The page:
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2013

SOCIOLOGY PROJECT
LABOUR IN UNORGANISED SECTOR

RISHABH SINGH D.S.N.L.U 11 Page 0 of 2/28/2013

And at last I am very much obliged to the God who provided me the potential for the rigorous research work.A. I am very grateful to her for her exemplary guidance. Apart from all these.L.B 201289 Page 1 of 11 . without whose cooperation this project was not possible. L. At finally yet importantly I would like to thank my parents for the financial support. I would like to enlighten my readers regarding this topic and I hope I have tried my best to pave the way for bringing more luminosity to this topic. I want to give special thanks to the librarian of my university who made every relevant materials regarding to my topic available to me at the time of my busy research work and gave me assistance. NAME-RISHABH SINGH B.ACKNOWLEDGEMENT I am feeling highly elated to work on the topic “LABOUR IN UNORGANISED SECTOR” under the guidance of my SOCIOLOGY teacher. I also want to thank all of my friends.

 PROBLEM OF UNORGANISED SECTOR FROM ORGANISED SECTOR  CONCLUSION  REFERENCES Page 2 of 11 .CONTENT  ABSTRACT  INTRODUCTION  UNORGANISED SECTOR EMPLOYEMENT: RESIDUAL EMPLOYEMENT  PROBLEMS IN UNORGANISED SECTOR  NO CONCEPT OF LABOUR AND TRADE UNION  PROBLEM OF UNORGANISED SECTOR FROM THE GOVT.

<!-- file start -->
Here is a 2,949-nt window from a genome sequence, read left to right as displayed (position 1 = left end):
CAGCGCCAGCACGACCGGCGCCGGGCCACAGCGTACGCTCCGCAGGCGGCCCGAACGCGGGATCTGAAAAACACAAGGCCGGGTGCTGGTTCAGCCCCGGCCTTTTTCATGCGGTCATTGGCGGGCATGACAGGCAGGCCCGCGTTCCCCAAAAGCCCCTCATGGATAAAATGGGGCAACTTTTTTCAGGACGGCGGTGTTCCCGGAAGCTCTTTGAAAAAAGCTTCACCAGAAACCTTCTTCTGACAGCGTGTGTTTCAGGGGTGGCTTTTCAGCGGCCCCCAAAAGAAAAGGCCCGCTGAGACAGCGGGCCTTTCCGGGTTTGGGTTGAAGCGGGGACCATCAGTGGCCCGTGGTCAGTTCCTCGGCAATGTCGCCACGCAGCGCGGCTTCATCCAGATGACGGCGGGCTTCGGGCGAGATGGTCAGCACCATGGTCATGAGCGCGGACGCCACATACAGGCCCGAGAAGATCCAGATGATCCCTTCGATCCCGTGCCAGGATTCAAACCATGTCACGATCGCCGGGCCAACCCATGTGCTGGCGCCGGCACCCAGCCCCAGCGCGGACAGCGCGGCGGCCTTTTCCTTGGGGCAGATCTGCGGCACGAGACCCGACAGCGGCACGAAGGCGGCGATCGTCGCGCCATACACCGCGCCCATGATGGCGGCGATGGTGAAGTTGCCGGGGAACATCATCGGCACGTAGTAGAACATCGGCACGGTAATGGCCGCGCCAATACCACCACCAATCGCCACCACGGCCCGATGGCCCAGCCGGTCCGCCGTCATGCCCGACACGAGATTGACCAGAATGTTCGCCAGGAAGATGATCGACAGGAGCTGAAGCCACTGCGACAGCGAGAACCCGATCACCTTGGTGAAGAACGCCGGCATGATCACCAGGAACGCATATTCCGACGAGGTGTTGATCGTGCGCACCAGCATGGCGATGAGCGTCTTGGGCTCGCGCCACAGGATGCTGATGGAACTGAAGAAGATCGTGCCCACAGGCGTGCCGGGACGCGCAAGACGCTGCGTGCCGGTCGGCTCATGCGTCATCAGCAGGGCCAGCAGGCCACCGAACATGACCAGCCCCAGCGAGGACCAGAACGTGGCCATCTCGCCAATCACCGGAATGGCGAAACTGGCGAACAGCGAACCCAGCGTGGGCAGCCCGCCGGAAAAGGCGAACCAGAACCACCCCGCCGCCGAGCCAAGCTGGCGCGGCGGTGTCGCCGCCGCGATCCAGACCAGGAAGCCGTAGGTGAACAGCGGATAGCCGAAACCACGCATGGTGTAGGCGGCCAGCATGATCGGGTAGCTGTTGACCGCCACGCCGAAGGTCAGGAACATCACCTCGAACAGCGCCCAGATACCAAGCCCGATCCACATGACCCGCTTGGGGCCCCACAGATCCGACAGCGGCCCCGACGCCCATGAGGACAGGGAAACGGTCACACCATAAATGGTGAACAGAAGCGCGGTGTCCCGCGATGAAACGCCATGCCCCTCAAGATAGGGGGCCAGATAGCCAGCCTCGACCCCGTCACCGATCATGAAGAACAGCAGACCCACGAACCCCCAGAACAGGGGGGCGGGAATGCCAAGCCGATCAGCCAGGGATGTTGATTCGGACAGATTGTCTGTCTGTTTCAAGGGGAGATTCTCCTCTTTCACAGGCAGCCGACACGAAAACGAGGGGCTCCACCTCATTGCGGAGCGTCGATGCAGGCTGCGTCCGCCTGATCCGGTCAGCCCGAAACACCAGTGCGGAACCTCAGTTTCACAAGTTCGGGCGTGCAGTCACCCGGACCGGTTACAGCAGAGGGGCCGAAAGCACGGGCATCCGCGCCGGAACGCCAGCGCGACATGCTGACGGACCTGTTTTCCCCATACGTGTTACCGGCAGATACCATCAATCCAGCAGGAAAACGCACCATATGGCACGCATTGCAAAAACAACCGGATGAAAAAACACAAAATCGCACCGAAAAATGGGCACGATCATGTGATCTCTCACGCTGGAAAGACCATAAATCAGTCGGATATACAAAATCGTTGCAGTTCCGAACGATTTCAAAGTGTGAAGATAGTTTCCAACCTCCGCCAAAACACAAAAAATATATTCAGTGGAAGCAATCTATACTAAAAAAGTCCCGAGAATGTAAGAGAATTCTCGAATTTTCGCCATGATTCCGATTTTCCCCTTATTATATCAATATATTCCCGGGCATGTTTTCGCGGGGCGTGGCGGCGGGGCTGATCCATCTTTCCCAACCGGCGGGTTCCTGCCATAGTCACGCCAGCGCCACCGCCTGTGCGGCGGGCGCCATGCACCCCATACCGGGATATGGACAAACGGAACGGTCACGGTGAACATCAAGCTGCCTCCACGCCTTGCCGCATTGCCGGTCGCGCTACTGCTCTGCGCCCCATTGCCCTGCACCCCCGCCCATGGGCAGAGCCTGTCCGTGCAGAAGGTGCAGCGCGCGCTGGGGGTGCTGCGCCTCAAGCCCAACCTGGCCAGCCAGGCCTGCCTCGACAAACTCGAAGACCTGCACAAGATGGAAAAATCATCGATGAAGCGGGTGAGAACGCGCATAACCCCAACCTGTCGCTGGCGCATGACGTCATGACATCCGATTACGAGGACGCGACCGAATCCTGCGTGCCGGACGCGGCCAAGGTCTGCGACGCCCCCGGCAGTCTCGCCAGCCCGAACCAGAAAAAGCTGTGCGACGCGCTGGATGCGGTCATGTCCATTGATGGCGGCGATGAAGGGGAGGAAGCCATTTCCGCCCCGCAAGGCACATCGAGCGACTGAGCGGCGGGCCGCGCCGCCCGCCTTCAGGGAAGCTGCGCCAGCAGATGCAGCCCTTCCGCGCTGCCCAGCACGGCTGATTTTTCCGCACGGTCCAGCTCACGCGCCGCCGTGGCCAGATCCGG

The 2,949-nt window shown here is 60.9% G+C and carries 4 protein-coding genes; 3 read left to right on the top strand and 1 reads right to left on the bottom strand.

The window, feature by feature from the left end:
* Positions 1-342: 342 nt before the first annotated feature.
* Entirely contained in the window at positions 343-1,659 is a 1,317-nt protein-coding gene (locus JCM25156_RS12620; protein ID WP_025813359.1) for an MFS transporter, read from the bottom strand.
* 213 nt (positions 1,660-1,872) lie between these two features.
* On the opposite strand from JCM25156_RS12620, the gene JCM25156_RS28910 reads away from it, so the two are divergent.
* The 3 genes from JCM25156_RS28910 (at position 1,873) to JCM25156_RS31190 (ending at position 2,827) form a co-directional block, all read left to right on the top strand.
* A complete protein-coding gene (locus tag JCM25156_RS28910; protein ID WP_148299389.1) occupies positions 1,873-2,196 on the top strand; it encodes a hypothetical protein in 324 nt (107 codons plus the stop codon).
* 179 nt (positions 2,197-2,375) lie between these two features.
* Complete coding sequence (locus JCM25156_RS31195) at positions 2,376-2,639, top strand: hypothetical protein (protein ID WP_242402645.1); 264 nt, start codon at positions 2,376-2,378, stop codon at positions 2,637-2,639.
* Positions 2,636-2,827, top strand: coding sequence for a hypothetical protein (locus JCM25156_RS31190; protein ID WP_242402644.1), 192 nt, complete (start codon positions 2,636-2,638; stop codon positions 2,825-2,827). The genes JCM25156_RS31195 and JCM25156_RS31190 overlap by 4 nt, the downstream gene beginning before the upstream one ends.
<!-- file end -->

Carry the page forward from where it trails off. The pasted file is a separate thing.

and it is explain about introduction of unorganized sector. 2004 as an advisory body and watchdog for the informal sector. is regarded as a group of household enterprises or unincorporated enterprises owned by households that includes informal own-account enterprises. representing a growing proportion of economic activity.LABOUR IN UNORGANISED SECTOR ABSTRACT Informal sector is referred to as the unorganized sector. The Government of India set-up a ‘National Commission on Enterprises in the Unorganized/Informal Sector' through a resolution dated 20th September. contribution of these formal activities in the unorganized sector is quite small he term informal sector was coined by the British economist Keith Hart in 1971. Although various conceptualizations of the informal sector have been debated ever since the term "informal sector" was coined by the British economist Keith Hart in 1971. However. This paper is based on Issues and Challenges of employment in unorganized sectors. the fact remains Page 3 of 11 . which may employ contributing family workers and employees on an occasional basis. Issues and Challenges of employment in India. INTRODUCTION The definition of informal sector as adopted by the Fifteenth International Conference of Labor Statisticians in 1993. particularly in the developing countries. The unorganized sector also includes some formal activities on which there is no regular system of data availability. which employ one or more employees on a continuous basis. and the conclusion of unorganized sectors details. and enterprises of informal employers. the fact remains that it has emerged as a dynamic and vibrant sector. This sector broadly corresponds to the household sector including private unincorporated enterprises. and also explained about unorganized sectors details and issues and challenges details. The unorganized sector also includes some formal activities on which there is no regular system of data availability. Status. This sector broadly corresponds to the household sector including private unincorporated enterprises.